A Strange Place for a Culinary Arts Program"You're in the Army now" rhymes with "and eating Army chow." The implication is that preparing Army food is not at the top of a list of culinary arts jobs. In fact, complaining about military food is something that unites armed forces members from around the world. You'd never suspect an Army cook of having a culinary education or of being a graduate of a culinary arts program. Recent events at a U.S. base in Germany would prove you wrong.
The Thanksgiving celebration at the Army facility in Kaiserlautern, Germany, gave Army cooks an opportunity to show off their culinary educations and, in some cases, to launch their culinary arts careers. The military culinary arts show followed a program as elaborate as any civilian culinary competition. The Army cooks took on the culinary arts challenges faced by gourmet chefs in top restaurant jobs.
Culinary arts jobs in uniform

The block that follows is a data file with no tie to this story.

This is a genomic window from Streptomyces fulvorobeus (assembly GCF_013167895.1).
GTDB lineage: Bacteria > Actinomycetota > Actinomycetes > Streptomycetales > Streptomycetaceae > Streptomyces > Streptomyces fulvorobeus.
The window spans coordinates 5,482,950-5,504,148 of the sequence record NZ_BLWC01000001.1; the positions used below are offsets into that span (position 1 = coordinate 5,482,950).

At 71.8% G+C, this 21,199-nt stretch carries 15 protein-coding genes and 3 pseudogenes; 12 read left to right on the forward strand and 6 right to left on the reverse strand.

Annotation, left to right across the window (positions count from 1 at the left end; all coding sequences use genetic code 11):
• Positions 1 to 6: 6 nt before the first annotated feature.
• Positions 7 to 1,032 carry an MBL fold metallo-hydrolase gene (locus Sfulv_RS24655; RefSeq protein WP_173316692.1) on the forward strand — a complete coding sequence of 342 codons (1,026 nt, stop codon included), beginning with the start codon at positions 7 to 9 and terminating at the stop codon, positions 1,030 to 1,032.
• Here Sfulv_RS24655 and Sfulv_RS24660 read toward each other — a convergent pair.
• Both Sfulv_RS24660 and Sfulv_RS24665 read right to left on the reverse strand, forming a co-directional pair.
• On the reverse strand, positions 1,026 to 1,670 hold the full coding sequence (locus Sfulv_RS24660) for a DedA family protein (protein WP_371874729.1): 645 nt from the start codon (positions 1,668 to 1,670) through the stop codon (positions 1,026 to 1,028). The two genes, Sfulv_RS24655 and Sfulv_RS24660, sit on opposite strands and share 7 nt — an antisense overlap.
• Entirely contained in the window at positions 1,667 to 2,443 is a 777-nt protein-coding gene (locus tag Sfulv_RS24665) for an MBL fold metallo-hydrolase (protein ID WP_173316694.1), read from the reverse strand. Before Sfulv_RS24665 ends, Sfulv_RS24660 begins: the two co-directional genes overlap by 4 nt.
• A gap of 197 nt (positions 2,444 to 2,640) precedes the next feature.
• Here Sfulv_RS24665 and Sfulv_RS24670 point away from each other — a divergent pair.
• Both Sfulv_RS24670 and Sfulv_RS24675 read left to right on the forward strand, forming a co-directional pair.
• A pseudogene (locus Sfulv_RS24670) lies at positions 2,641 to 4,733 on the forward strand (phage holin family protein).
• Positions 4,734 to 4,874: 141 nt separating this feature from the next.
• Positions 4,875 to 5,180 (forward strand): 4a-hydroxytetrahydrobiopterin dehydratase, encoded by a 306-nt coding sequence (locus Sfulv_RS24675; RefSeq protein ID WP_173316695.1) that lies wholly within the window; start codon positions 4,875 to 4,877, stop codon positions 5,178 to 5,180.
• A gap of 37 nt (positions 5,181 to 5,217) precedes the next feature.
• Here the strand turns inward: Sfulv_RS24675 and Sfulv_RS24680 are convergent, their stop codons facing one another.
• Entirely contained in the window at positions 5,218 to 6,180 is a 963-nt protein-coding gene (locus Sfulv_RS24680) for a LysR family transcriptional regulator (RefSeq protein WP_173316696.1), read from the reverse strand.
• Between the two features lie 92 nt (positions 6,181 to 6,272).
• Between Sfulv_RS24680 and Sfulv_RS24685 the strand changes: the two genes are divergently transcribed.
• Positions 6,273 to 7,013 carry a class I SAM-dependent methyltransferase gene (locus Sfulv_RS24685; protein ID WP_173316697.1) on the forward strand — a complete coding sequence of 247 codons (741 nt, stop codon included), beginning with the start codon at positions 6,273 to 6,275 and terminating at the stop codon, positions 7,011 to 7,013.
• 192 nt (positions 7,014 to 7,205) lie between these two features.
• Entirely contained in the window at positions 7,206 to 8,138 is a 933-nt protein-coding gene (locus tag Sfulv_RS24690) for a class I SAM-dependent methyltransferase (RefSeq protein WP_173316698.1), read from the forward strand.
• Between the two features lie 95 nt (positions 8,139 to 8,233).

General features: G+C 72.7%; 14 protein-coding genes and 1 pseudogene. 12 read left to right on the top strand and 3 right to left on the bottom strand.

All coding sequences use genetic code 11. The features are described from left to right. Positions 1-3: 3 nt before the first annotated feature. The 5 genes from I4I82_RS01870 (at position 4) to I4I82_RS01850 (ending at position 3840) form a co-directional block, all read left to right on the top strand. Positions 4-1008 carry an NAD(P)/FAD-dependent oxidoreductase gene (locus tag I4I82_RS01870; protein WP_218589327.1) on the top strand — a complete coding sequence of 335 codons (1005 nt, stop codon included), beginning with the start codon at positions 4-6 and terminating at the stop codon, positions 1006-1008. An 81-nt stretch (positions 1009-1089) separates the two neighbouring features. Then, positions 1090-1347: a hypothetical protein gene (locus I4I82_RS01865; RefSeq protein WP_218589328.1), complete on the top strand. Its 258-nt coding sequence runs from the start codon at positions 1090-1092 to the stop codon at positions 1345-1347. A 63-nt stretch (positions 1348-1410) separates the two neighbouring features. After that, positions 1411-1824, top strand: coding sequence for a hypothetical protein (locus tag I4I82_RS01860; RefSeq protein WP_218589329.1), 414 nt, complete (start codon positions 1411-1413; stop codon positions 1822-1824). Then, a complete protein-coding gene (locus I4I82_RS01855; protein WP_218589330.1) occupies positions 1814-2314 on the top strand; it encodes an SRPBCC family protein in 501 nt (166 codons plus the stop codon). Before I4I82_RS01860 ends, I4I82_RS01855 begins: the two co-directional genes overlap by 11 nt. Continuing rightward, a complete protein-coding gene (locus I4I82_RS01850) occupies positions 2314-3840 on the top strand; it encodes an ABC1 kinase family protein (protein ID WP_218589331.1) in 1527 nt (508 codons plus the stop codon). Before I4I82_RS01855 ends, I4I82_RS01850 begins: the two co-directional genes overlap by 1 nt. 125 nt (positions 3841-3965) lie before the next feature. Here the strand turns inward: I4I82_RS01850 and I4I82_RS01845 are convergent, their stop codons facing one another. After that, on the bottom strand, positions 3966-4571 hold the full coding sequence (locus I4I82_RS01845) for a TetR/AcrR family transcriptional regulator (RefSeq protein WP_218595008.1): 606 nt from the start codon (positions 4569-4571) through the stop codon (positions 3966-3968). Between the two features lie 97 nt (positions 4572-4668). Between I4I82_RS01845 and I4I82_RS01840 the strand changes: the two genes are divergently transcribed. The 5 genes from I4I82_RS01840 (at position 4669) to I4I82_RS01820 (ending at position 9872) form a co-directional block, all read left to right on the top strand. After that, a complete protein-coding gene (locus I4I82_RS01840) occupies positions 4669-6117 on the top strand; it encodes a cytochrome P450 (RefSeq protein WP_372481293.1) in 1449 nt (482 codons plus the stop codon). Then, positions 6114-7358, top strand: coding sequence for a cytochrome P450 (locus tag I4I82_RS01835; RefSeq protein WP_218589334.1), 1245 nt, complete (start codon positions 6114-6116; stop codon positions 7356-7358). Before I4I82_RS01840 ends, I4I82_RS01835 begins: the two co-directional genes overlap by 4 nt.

Although the quality of Army food has risen above the hash slinging of days gone by, you might never think of military kitchens as spawning grounds for culinary arts careers. The Thanksgiving competition seems to have raised the MOS (military occupational specialty) of cook to the level of civilian culinary arts jobs. Of course the fancy chow won't become daily fare (except perhaps in the officers' mess hall.) However, many of the competing cooks have talked about seeking further culinary education and possibly entering culinary arts careers when their service time is up. For many of the participants, the Army's Thanksgiving culinary arts program was their first chance to see artistic food preparation and a level of culinary arts they don't normally witness in their jobs.